Congratulations to STIR Lab student Tara Rutkowski on successfully defending her Honors Undergraduate Thesis! Tara’s thesis, titled “Family Communication: Examining the Differing Perceptions of Parents and Teens Regarding Online Safety Communication” presents a statistical analysis discovering what factors impact a teen’s and parent’s views on family communication on online safety and affect the differing perceptions of parents and teens on online safety. The thesis abstract is available below. We are very proud of Tara for successfully completing her thesis and wish her the best as she continues her undergraduate career.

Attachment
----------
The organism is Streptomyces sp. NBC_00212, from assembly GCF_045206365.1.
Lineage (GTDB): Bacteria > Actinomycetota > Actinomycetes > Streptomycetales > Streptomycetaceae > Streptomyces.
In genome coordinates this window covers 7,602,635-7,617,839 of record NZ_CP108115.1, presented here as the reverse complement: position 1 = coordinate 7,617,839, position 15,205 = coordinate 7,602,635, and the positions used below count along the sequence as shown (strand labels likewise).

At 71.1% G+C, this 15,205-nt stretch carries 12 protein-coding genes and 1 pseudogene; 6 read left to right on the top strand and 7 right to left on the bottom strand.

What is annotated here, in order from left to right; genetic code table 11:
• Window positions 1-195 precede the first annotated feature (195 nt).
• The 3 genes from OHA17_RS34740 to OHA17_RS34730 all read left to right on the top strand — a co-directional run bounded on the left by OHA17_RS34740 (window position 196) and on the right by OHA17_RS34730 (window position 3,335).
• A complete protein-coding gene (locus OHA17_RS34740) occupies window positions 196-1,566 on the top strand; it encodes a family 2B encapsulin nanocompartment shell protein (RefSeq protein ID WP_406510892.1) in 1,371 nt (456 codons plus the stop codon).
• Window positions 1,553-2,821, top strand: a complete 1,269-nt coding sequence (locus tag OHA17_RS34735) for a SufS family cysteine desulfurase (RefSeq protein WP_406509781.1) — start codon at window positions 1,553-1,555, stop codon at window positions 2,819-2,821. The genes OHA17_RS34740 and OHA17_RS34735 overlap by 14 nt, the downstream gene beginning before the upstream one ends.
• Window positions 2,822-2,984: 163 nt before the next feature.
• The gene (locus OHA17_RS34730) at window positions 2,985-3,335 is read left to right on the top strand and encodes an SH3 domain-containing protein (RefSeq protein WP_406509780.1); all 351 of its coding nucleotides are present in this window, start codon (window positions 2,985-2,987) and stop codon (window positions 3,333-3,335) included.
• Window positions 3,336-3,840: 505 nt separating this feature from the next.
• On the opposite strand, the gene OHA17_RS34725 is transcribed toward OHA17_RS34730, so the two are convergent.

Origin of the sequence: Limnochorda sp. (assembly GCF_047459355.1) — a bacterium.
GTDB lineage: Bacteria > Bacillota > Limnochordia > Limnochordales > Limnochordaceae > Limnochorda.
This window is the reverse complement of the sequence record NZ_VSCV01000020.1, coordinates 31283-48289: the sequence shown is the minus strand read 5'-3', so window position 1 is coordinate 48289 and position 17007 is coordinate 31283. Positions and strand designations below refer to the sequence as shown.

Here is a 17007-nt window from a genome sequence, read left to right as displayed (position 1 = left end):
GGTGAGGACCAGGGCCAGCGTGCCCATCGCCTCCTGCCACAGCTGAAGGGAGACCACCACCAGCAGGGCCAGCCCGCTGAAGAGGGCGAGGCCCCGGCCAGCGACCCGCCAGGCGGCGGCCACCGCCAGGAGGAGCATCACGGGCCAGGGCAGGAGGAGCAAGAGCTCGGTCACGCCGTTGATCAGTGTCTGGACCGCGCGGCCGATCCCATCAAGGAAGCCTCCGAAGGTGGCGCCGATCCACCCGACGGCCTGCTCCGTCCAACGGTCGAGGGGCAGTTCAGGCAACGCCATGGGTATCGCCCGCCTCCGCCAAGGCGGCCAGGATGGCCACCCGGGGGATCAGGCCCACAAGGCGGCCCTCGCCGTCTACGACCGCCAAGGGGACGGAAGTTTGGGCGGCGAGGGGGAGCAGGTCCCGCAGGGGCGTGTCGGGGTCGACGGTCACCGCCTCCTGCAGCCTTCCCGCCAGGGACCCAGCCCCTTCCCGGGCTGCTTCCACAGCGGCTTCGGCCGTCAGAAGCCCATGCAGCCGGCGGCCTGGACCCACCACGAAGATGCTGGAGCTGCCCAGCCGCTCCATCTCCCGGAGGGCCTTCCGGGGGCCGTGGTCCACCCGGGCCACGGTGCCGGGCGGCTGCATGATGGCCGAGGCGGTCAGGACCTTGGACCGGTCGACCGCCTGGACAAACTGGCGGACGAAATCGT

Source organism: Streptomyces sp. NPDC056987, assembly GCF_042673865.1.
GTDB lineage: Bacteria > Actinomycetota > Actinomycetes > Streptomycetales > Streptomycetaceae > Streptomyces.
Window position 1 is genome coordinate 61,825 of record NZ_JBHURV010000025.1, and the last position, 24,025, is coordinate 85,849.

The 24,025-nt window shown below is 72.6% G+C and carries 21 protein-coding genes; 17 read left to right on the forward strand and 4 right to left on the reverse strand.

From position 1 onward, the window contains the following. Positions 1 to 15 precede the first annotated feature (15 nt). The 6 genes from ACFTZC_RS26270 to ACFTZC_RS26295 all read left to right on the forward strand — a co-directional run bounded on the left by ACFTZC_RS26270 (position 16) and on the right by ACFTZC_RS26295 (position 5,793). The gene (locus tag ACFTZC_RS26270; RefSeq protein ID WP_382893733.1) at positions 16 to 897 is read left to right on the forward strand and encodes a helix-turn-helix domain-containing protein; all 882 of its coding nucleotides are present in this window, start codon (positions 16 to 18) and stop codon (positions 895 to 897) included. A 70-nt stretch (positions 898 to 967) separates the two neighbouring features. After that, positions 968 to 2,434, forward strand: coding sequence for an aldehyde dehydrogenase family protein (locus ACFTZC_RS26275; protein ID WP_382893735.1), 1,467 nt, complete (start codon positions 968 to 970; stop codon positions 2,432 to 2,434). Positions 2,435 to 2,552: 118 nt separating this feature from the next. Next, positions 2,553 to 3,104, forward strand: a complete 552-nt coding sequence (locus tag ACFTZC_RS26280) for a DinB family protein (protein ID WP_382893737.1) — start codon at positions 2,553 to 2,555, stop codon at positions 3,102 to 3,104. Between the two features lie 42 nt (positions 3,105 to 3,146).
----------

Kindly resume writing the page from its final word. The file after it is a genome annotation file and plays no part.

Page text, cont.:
Abstract: The opportunity for online engagement increases possible exposure to potentially risky behaviors for teens, which may have significant negative consequences (Hair et al., 2009). Effective family communication about online safety can help reduce the risky adolescent behavior and limit the consequences after it occurs. This paper contributes a theory of communication factors that positively influence teen and parent perception of communication about online safety and provides design implications based on those findings. Previous work identified gaps in family communication, however, this study seeks to empirically identify factors that would close the communication gap from the perspective of both teens and parents. I analyzed data from a survey of 215 teen-parent pairs with a cross-sectional design and examined the factors that contribute to increased family communication about online safety. For parents, active mediation, technical monitoring of their teens’ devices, and a perceived positive affect schedule of the teen were associated with higher levels of family communication. Our results were similar for teens, except that parental monitoring and the teen’s online safety concern were also positively associated with increased family communication, while restrictive mediation was associated with lower levels of family communication. A key implication of these findings is that teens do not want to be left alone, but desire active mediation and monitoring. Teens do not want technological based restriction. As the first study to explore specific mechanisms which may improve family communication between parents and teens regarding online safety, I am able to recommend design solutions that allow teens an active role in their own online safety and facilitate effective family communication from the perspectives of both parties by assisting parents to adopt active mediation techniques rather than developing technologies that encourage restrictive parenting. Many designs for parents and teen monitoring historically support a restrictive approach (P. Wisniewski et al., 2017). Rather than focus on parental control applications, I advance both analytical support for a more nuanced theoretical and practical applications.